The Blind Men and an Elephant demonstrates that people, in general, have learned to abhor exclusive claims. Instead of the full comprehension of outward reality, many people all over the world try instead to exalt their preferences above and beyond the way reality actually is. And as groups of individuals with similar backgrounds, inclinations, likes, and desires are concerned, relativism finds strength in numbers as various peoples insist that truth cannot be known in its entirety, cannot be exclusive, and must be relative. Case in point is the story of the six blind men and an elephant. As the parable goes, six blind men, each feeling a part of the elephant, unable to see what it is they are each touching, conclude they are dealing with entirely different things. One of the blind men touches the tail of the elephant and concludes that the elephant is a rope. Another blind man hugs one of the legs and concludes it is a tree. Another, touching the side of the elephant, claims it is a wall. The others touching the elephant’s tusk, trunk, and ear, claim the object is a spear, a rope, and a fan respectively. The analogy is meant to demonstrate that not one of the blind men was completely right, but that they had a partial view of the overall picture. They were all partially right, and thus, it is supposed that exclusive claims to truth are to be avoided on the basis of the blind men and the inability of any of them to be able to give us the full picture of what they were dealing with. The parable is meant to demonstrate the difficulty in deciphering truth through the limitations of our perceptions. On the surface, the analogy may look convincing to some, but a moment’s reflection should be enough to find the faults with the intent of the parable. Despite the difficulties in discovering ultimate truths, such discoveries are possible, and insisting on inherent limitations outright is something to be avoided.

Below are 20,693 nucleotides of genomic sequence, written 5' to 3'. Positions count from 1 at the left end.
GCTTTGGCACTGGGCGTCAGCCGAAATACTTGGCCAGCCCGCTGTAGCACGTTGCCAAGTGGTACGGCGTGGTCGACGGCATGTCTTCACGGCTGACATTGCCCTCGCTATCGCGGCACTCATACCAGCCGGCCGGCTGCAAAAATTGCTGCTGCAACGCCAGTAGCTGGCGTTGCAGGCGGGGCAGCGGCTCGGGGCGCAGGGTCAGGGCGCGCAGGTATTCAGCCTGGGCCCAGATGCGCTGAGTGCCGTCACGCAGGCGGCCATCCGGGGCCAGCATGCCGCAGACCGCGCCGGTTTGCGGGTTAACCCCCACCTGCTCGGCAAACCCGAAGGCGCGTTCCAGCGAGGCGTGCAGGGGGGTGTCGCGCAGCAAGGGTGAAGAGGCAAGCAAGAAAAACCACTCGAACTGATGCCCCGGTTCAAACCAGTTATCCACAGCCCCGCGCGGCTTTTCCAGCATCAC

The first problem with the parable is that there is an artificial a priori handicap. The parable depicts people who cannot see. Why? Why would such a presumption be made in its setting? Despite the imperfections of our perceptions, one cannot simply assume error outright. When one sets the stage of an experiment, if the results he wishes to get, are the natural outworking of the game he’s rigged, there is little to be learned from the actual experiment. The presumption is a bold one – it implicitly injects, at the very outset within the analogy, that comprehensive, objective truth cannot be known by any one person – hence all the blind men. It is presupposed at the outset. It would be apt to ask why? But even more importantly, how? How can one know that no one person can know, fairly completely, the nature of reality? And what would happen if at least one of the men could actually see? Well, the parable self-destroys. Not only would the seeing man see the elephant, hence see the full picture of reality, but he would also see the errors of the blind men who were grasping at straws trying to describe what they thought they were dealing with. And if the man who could see corrected the men who could not about their error in identifying the elephant, would we be justified in calling him a fanatic and divisive individual? Not at all.